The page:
*** This review may contain spoilers ***
This episode of NAKED CITY haunted me for almost 50 years, in between
the time I first saw it in reruns (around 1965) and my next viewing of
it, on ME-TV in 2013. It scared the hell out of me at age 9, and in
preparing to see it anew, I wondered if it would hold up.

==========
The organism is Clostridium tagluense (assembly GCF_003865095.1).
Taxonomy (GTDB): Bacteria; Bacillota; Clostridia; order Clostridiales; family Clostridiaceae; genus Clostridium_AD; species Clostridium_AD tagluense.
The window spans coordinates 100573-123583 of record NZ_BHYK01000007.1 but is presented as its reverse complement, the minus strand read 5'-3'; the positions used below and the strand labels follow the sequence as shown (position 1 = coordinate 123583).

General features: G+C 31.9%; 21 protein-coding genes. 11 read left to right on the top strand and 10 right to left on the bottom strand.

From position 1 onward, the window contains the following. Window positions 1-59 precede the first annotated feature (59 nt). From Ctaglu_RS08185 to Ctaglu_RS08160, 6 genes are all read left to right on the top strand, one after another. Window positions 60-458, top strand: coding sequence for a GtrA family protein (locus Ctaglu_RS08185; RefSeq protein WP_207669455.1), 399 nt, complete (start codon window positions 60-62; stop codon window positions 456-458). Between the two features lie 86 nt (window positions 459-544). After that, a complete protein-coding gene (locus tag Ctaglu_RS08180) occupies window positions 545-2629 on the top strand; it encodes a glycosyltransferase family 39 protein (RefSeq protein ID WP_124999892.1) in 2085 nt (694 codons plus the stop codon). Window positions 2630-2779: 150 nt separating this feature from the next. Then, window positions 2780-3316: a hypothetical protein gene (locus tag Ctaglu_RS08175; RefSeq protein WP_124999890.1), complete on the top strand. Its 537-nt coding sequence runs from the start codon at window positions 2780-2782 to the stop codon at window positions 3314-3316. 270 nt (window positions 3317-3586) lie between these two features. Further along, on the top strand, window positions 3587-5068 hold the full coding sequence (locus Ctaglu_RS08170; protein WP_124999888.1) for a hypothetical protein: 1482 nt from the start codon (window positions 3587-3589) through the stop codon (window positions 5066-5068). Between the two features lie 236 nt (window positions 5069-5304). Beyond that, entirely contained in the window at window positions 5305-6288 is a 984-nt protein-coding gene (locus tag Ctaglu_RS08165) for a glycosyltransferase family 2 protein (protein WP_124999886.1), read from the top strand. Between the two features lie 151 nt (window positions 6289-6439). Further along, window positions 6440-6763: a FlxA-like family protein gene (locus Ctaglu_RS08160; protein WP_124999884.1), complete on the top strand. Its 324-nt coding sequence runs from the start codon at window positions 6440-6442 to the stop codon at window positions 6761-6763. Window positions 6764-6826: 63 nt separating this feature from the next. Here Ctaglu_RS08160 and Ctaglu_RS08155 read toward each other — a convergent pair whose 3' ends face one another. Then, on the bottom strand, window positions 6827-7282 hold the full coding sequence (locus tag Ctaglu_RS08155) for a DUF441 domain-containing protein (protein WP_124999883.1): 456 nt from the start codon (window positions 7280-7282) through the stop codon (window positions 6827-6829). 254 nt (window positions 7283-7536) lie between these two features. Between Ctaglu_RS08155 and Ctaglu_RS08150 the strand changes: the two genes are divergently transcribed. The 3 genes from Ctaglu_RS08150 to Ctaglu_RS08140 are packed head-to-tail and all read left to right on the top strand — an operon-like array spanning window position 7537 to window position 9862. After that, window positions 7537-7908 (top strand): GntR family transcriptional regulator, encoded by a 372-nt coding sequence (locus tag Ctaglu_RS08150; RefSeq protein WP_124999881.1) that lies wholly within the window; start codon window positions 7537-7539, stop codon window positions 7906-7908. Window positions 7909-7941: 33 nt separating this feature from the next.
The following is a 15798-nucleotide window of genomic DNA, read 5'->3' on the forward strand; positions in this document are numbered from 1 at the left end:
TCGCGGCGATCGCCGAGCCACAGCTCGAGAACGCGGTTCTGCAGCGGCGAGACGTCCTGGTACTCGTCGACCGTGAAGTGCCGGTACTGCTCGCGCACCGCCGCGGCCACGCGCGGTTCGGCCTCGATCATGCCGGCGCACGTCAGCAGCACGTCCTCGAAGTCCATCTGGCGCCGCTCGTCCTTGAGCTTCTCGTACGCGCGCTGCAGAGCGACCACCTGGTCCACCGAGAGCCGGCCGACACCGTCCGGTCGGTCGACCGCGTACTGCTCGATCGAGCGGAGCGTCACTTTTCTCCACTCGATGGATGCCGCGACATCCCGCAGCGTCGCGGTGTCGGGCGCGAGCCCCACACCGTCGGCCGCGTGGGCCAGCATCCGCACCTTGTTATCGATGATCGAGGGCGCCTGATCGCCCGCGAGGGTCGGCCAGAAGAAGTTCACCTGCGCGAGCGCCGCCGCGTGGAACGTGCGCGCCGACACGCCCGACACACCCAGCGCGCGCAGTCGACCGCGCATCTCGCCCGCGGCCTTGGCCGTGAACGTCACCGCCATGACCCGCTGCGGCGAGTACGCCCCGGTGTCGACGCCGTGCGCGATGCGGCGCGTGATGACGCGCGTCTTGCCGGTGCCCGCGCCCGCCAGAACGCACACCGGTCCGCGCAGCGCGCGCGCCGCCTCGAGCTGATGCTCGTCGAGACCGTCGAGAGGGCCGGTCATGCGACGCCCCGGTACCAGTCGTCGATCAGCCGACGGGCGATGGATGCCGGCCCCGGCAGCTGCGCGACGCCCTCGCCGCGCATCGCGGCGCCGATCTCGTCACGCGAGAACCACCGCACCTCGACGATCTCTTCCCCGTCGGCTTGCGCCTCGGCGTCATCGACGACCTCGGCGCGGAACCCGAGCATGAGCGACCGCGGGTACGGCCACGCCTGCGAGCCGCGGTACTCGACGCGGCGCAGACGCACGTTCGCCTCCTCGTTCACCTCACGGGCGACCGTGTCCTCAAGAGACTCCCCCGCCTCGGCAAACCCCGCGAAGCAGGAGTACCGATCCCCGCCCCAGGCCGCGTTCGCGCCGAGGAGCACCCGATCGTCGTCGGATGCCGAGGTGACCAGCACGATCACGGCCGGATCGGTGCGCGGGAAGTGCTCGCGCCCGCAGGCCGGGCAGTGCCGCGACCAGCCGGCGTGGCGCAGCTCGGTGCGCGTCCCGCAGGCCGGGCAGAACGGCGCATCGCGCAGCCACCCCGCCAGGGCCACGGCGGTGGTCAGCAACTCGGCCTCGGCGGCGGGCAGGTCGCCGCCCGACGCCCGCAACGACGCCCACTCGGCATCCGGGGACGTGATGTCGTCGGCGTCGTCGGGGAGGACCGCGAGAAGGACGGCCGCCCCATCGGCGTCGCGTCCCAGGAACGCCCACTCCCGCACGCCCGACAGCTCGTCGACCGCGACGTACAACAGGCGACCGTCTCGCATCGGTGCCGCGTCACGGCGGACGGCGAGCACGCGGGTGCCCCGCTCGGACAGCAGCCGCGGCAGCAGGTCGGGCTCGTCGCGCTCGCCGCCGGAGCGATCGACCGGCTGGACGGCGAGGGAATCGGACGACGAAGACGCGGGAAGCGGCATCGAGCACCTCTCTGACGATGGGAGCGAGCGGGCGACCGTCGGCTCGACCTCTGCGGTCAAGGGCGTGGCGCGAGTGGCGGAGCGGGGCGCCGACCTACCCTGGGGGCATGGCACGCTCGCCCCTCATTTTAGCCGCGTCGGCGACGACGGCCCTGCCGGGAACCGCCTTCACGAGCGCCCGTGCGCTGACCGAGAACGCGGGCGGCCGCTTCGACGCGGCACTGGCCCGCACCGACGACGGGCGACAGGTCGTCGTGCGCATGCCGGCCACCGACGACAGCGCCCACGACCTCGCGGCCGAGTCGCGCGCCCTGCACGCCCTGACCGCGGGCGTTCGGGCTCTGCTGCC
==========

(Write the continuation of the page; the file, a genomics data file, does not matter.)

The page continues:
It's a quiet morning in the neighborhood where detective Jimmy Halloran (James Franciscus) lives -- his wife and daughter say hello to a neighbor, Andrew Eisert (Woodrow Parfrey) who wanders past them, oblivious to both. Eisert suddenly pulls out a pistol, walks into a small neighborhood shop, and faces an older woman behind the counter, who greets him. And he shoots her dead. He leaves the store, walks to another store-front where he confronts a shopkeeper on his way into the store, and shoots him. He walks into another store, gun drawn, and confronts a man behind the counter -- who knows him -- and shoots him. A milkman making a delivery sees what is happening and runs to his truck as he realizes that the man with the gun is focused on him, but Eisert runs down the sidewalk and shoots the milkman dead in the cab of his truck as he tries to turn a corner away from him. Next, he tries to shoot his way into a shop where people are huddled in fear, when the sound of approaching police sirens causes him to break off the attack and flee.